The Catholic Church in Zimbabwe

The first attempt to evangelise Zimbabwe was made in the sixteenth century by the Jesuit Father Goncalo da Silveira of Portugal. His mission was very short lived as he was martyred on 16 March 1561 near the present boarder with Mozambique, not far from Tete. Next came the Dominican Fathers who established themselves south of the Zambezi and remained until 1775. The Dominicans tried to influence King Munhumutapa himself, but they succeeded in taking some of his sons. The first was Miguel whom they educated, trained and ordained a priest in Goa. He was the first black Zimbabwean to become a Catholic priest. He also obtained a doctorate in Theology. He died and was buried in Goa. The Dominicans took two other sons of Munhumutapa whom they trained as priests, Fr. Constantio and his brother Fr. Joao, as they travelled to Lisbon, one died at the start of the voyage and the other died in the city of Bahia in Brazil. However the local community in Munhumutapa Kingdom did not seem to have a strong community of faith of the new religion.

The Jesuits made a second attempt and returned in 1607 and remained till 1759. After 1775 all catholic missionary work ceased in Zimbabwe until 1879 when catholic priests once again entered Zimbabwe, this time coming from South Africa and not through Mozambique like before. The Jesuit Fathers and the Dominican Sisters returned with the Pioneer Column and established Chishawasha Mission in 1891 and the Dominican Convent School in 1892 in Harare. Prior to these institutions, the very first Catholic Mission was established by Fr. Prestage SJ at Empandeni Mission near Plumtree in 1887. It is said that King Lobengula of the Ndebele said to Fr. Prestage SJ: “Go to Empandeni and teach the people there.” (O’Reilly, J., ‘The Centenary of Empandeni”, 1987, p.4).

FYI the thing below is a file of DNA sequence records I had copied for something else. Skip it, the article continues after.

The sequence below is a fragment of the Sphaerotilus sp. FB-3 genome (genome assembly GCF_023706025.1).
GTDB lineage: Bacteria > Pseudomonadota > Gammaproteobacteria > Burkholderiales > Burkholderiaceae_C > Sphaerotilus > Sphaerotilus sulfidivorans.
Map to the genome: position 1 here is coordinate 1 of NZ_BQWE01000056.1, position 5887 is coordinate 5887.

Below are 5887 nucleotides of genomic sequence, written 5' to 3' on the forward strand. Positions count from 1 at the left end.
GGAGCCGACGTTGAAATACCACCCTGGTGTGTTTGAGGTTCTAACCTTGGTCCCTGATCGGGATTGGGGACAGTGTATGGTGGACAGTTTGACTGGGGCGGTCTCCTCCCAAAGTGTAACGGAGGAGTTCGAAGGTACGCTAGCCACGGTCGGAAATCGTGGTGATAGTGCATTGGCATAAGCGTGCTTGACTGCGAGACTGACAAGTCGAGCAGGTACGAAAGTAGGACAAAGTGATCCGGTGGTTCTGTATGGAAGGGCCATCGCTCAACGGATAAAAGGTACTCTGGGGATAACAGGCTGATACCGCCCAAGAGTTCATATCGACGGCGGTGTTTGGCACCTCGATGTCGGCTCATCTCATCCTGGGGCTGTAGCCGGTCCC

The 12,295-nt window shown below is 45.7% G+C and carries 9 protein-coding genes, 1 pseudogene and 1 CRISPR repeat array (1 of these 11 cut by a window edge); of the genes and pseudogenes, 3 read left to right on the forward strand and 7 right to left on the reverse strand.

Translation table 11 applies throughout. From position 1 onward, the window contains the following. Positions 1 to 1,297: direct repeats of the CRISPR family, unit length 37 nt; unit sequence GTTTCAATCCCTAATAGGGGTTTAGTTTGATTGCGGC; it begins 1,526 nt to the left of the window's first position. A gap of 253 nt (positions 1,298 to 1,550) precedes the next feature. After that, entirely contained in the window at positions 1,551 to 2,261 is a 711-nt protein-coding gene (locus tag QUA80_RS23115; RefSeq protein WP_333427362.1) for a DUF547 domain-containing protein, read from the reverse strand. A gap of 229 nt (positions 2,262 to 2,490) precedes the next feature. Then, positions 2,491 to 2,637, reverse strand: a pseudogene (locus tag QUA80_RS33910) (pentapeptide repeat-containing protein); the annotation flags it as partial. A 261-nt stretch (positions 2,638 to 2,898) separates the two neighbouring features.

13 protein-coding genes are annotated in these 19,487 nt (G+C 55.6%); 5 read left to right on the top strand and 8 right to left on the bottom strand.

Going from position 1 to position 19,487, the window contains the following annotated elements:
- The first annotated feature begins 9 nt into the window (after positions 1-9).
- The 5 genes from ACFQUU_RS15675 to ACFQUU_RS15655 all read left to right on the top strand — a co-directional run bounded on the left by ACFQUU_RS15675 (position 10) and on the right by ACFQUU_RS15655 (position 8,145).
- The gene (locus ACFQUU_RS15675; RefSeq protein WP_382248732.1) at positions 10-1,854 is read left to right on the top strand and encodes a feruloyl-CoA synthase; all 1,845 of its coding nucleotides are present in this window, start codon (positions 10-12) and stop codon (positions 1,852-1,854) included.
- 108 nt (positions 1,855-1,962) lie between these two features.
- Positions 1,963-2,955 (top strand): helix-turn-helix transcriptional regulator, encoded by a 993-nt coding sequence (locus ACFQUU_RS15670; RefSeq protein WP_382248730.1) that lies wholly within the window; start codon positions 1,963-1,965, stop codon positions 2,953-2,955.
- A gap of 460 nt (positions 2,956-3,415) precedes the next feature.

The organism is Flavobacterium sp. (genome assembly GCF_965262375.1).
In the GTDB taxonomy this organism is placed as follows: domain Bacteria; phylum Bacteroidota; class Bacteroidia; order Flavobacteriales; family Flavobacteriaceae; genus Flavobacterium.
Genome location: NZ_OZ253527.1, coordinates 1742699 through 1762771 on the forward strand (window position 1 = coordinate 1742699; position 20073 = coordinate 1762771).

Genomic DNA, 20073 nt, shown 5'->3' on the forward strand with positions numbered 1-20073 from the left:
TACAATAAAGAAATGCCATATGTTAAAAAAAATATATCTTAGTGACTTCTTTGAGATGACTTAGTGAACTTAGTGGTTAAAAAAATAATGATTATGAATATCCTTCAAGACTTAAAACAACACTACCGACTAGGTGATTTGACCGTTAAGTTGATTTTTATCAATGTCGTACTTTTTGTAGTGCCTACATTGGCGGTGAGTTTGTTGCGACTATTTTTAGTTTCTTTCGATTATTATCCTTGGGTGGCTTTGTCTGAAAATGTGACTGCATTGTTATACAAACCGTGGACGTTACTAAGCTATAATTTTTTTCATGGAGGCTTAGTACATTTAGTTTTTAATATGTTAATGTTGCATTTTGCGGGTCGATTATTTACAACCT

The original Zambezi Mission of the Catholic Church, which included part of Zambia, was entrusted to the Jesuit Fathers by Rome on 7 February 1879. In 1930 the Bulawayo area was given to the German Marianhill Missionaries, who had previously worked in Manicaland from 1908-1930; in 1946 the Fort Victoria area, now Masvingo, which became Gweru diocese was committed to the Swiss Bethlehem Fathers; in 1953 the Mutare area was confided to the Irish Carmelite Fathers and Hwange area to the Spanish Mission Institute. On 1 January 1955, by Papal Bull, the Ecclesiastical Province of Southern Rhodesia was set up. Today Zimbabwe has 8 dioceses, 12 Bishops including the retired ones, many religious congregations of men and women and show many signs of a growing local Church blessed with local priests, religious, catechists and hundreds of lay leaders.

Most of us tend to live lives which are packed full of routine and which follow set daily patterns. We often rise in the morning at the same time; we may have the same cereal for breakfast; or we may visit the same coffee shop before work each morning. With our faith and prayer lives – many of us also follow certain routines when it comes to the prayers we recite or the way in which we worship.

We all have our little daily rituals and habits which indeed help us cope with the demands of our busy lives. They make us feel ordered, in control, safe and secure! We need this important element of order in our lives to function effectively and to prevent us from becoming ‘overwhelmed’ by the hectic and challenging nature of life!